It’s only three words long: systems and smiles.
I offer this in gentle contrast to the great car dealer and customer service philosopher Carl Sewell, who proposed ''Systems, Not Smiles'' in his classic, Customers for Life. Sewell explained his point as follows: If the food in a restaurant is lousy, no matter how much the staff smiles and apologizes for it, you'll likely not eat there again.
Of course, Carl's kind of right. But the flipside is that without those smiles, nobody wants the service experience in the first place.
As restaurateur Danny Meyer puts it, the two things people want from the hospitality experience are a sense of acknowledgment and, on returning, a sense of being remembered.
Both of which, I would say, are best delivered with a smile.
Although my systems plus smiles formula is simple, it's not easy. And not too many companies are good at both.
To wit: A few years back, when my family was planning to move just a few miles, our neighbors recommended a local moving company to us. The movers' smiles were as broad as the day is long--I assume that's why the company got those recommendations.
Somehow in the sea of smiles, I missed a fact about its operating procedure: Our dozens of boxes had approximate names scrawled on them like ''girl's bedroom,'' ''his office,'' etc. But there was no numbering system, no real tagging system. In other words: no way to prove if every box had made the move. Or hadn't.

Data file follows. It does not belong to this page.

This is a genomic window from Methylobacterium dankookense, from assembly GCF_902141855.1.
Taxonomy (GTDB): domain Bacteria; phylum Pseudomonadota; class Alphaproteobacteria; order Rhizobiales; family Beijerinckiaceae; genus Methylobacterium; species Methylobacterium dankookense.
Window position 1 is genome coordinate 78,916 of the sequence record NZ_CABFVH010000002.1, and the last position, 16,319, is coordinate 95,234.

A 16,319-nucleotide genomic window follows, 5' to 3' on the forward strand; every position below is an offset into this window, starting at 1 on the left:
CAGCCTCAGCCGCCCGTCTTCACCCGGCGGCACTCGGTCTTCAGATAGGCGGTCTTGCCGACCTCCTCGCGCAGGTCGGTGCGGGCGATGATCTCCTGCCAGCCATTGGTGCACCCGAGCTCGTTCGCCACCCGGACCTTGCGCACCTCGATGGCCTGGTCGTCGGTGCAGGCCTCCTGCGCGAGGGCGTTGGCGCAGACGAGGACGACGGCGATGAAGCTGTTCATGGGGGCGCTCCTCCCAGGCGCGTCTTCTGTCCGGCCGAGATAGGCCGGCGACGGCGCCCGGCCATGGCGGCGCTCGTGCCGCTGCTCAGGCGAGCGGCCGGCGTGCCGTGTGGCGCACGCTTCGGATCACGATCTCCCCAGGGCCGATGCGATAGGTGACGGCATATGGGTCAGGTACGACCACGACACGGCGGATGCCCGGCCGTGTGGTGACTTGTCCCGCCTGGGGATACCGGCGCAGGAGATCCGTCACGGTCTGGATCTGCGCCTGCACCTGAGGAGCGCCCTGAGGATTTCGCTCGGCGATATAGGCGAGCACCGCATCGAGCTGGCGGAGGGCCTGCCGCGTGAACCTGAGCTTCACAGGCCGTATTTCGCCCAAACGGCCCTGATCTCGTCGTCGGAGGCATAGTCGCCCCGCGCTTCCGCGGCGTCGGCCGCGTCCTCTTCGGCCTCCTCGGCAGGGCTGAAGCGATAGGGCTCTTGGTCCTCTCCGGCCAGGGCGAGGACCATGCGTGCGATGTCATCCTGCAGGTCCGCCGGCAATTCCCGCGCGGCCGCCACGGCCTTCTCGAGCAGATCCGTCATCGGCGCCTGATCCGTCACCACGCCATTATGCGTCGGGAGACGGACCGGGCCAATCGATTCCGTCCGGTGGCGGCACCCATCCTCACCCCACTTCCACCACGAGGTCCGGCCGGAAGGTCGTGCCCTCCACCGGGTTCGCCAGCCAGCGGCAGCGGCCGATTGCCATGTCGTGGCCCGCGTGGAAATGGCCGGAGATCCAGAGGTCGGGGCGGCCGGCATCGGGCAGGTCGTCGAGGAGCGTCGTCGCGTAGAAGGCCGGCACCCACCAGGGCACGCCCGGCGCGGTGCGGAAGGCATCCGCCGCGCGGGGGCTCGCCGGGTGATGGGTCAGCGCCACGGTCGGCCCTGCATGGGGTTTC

This situation seemed all right (the smiles fooled us, in other words), until we found ourselves missing something, a small work of art we'd bought years ago, precious to us for nostalgic reasons.
Could the sweet little local moving company help us? Nope. There was no way to trace where, or when, or even if a box had gone missing. There were no smiles anywhere once the reality of this systems breakdown sunk in. So, perhaps another way to formulate the success framework is this: Smile at your customers, and make sure your systems are creating smiles as well.